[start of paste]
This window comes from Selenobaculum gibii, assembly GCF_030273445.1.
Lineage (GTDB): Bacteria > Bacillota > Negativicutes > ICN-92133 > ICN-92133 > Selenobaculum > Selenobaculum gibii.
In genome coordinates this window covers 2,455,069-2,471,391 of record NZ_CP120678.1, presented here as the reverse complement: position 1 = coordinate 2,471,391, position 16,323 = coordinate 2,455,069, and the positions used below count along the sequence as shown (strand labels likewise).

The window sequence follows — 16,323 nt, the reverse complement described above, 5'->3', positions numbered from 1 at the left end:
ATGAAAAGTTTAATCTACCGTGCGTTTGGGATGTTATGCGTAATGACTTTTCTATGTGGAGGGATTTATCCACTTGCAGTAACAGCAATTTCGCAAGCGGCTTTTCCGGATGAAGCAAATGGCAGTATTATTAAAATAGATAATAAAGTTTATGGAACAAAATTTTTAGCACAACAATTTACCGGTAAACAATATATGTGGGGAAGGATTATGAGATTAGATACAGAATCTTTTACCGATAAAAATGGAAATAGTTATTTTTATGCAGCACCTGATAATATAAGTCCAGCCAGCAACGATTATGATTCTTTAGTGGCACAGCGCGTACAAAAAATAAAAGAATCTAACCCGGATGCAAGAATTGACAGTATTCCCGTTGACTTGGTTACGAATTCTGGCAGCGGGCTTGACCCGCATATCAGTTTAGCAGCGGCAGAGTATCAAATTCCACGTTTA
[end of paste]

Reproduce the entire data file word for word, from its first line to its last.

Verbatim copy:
This window comes from Selenobaculum gibii, assembly GCF_030273445.1.
Lineage (GTDB): Bacteria > Bacillota > Negativicutes > ICN-92133 > ICN-92133 > Selenobaculum > Selenobaculum gibii.
In genome coordinates this window covers 2,455,069-2,471,391 of record NZ_CP120678.1, presented here as the reverse complement: position 1 = coordinate 2,471,391, position 16,323 = coordinate 2,455,069, and the positions used below count along the sequence as shown (strand labels likewise).

The window sequence follows — 16,323 nt, the reverse complement described above, 5'->3', positions numbered from 1 at the left end:
ATGAAAAGTTTAATCTACCGTGCGTTTGGGATGTTATGCGTAATGACTTTTCTATGTGGAGGGATTTATCCACTTGCAGTAACAGCAATTTCGCAAGCGGCTTTTCCGGATGAAGCAAATGGCAGTATTATTAAAATAGATAATAAAGTTTATGGAACAAAATTTTTAGCACAACAATTTACCGGTAAACAATATATGTGGGGAAGGATTATGAGATTAGATACAGAATCTTTTACCGATAAAAATGGAAATAGTTATTTTTATGCAGCACCTGATAATATAAGTCCAGCCAGCAACGATTATGATTCTTTAGTGGCACAGCGCGTACAAAAAATAAAAGAATCTAACCCGGATGCAAGAATTGACAGTATTCCCGTTGACTTGGTTACGAATTCTGGCAGCGGGCTTGACCCGCATATCAGTTTAGCAGCGGCAGAGTATCAAATTCCACGTTTA